An extraordinary House committee looking into a proposal to build a casino-entertainment complex has set up five sub-committees to study the issue, said Phada Worakanont, a Palang Pracharath Party (PPRP) MP and spokeswoman for the House committee.
One of these will be responsible for studying related laws as well as the collection of revenue and tax. A second sub-committee will scout potential locations and study the criteria and conditions for opening such a complex, she said.
Another will focus on investment and the format of the complex while a fourth will look into the gaming business and a fifth will examine how to prevent any negative impact it may have, Ms Worakanont added.
The appointment of the sub-committee members will be presented for endorsement by Parliament President Chuan Leekpai, she said.
The House committee’s chairman is keen to encourage broad public participation in the matter by inviting the public, students and representatives of various organisations to serve as advisers to the committee, the spokeswoman said.
Natchanon Srikorkua, a Bhumjathai Party MP for Songkhla and deputy chairman of the House committee, said Mr Leekpai must approve all sub-committee members first because a House committee is usually only allowed to set up three sub-committees at most.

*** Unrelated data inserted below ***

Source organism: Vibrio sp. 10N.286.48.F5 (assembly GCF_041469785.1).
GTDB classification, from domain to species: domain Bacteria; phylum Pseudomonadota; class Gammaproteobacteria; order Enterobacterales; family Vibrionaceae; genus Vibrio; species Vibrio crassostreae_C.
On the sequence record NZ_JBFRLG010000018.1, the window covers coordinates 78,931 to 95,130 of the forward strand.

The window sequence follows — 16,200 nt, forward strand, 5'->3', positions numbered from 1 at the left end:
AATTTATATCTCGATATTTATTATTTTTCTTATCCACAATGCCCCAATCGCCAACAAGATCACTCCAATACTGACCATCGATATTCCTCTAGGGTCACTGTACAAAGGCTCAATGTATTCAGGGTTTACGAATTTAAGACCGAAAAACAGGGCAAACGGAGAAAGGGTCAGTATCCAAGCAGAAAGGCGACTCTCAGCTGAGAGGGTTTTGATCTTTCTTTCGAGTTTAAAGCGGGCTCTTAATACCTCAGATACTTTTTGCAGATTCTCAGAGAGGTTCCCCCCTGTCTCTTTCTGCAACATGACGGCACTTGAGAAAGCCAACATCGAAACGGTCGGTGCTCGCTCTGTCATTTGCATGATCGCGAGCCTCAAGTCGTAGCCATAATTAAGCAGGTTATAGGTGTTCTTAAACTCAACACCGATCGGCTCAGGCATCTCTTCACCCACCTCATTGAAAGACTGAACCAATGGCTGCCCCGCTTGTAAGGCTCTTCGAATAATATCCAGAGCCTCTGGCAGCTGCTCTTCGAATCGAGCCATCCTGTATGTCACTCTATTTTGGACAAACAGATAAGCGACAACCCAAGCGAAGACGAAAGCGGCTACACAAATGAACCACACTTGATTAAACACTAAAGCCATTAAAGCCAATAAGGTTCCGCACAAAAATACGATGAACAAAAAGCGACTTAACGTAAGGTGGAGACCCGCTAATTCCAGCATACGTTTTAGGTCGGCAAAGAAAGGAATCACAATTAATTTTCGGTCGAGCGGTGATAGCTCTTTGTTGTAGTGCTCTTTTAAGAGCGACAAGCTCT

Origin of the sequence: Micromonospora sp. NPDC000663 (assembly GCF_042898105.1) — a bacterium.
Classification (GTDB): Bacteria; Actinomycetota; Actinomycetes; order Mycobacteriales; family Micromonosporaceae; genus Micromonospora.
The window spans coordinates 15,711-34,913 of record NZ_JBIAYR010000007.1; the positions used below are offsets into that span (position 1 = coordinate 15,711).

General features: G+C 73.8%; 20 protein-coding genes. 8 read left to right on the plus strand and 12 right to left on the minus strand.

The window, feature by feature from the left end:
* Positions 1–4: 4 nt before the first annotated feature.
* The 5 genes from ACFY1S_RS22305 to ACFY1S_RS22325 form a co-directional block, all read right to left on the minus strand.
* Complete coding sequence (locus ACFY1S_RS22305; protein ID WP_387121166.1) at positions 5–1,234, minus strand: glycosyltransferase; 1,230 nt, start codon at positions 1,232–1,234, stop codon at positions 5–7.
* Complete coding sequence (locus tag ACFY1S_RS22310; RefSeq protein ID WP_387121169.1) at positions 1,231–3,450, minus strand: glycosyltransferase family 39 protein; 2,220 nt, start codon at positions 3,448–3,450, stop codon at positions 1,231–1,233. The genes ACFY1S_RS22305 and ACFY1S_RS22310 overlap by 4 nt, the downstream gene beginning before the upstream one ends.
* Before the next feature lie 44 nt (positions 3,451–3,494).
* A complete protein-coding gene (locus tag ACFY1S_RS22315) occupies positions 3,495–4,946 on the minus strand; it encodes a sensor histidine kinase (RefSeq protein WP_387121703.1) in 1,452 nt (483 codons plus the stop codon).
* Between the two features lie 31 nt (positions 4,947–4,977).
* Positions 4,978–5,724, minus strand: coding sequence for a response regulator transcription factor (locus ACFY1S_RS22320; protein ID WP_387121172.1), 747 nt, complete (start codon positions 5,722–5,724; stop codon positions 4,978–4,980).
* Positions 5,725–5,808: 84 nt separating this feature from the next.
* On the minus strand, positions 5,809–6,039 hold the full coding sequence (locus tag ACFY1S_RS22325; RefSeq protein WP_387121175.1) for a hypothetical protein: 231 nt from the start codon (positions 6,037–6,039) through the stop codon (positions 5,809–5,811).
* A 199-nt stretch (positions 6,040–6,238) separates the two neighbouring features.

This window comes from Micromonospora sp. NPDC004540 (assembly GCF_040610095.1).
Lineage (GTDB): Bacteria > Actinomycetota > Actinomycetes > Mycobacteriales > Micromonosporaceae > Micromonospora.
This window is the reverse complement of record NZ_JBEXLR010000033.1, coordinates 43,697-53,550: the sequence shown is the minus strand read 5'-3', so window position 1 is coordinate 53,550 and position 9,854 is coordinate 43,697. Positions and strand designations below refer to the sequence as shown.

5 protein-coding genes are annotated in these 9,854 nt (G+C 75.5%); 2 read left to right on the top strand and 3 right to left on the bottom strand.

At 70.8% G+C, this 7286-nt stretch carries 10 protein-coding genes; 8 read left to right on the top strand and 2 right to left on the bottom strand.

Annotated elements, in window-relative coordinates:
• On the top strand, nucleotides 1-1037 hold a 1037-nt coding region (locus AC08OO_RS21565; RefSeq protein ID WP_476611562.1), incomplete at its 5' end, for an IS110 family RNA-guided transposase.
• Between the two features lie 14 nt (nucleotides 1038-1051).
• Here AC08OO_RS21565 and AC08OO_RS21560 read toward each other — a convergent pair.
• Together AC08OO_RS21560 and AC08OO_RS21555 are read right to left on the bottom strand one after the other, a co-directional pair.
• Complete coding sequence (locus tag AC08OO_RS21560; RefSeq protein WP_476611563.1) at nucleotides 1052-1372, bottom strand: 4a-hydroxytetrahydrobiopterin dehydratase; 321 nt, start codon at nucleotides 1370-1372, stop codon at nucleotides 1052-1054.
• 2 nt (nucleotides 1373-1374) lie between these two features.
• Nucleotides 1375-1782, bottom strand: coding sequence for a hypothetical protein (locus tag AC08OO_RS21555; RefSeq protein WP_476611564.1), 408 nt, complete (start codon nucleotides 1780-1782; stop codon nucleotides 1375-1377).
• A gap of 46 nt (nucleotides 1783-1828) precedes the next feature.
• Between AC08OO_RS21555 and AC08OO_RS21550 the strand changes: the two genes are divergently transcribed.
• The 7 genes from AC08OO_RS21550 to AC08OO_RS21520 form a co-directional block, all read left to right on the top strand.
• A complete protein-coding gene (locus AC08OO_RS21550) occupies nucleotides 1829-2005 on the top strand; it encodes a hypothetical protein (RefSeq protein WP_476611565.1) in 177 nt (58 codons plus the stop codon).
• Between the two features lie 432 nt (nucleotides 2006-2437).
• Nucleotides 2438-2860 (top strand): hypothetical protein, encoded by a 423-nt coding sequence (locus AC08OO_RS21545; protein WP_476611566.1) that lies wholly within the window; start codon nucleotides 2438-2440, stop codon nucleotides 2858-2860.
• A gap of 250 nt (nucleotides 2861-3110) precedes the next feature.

He said a panel of 24 advisers was also appointed on Thursday, with high-profile figures such as Capt Thamanat Prompow, the PPRP’s secretary-general, and Pheu Thai Party MP Wan Ubumrung among them.
Last Thursday, MPs voted 310 to nine in favour of setting up an extraordinary committee to look into the proposal for the casino complex to attract foreign visitors and bring additional revenue into the country.
The proposal to set up the committee was put forward by Chutchawan Kong-udom, leader of the Thai Local Power Party.
The 60-member committee will comprise 15 representatives from the cabinet and 45 others from political parties. It is expected to wrap up its study in 90 days.
The proposal is expected to renew a fierce debate among proponents and opponents of the controversial project.
Mr Kong-udom told the media that the shift to online gambling has cost the country significant revenue.
If the existing laws cannot control or regulate online gambling, they should be amended to fit the circumstances, which would create revenue if properly regulated, he said.
If gambling dens are to be legalised, new laws must be put in place to limit patrons to 20 years old and above, he said, adding they must have successful careers and earn sufficient income.
Mr Kong-udom said his party has proposed that income from the complex be used to set up a fund to help farmers, students who owe debts to the Student Loan Fund, and indebted teachers.
Despite having been floated by almost every government, the casino complex project has never come to fruition.
Critics claim it would add to the country’s social ills while supporters see it as a tool for economic growth.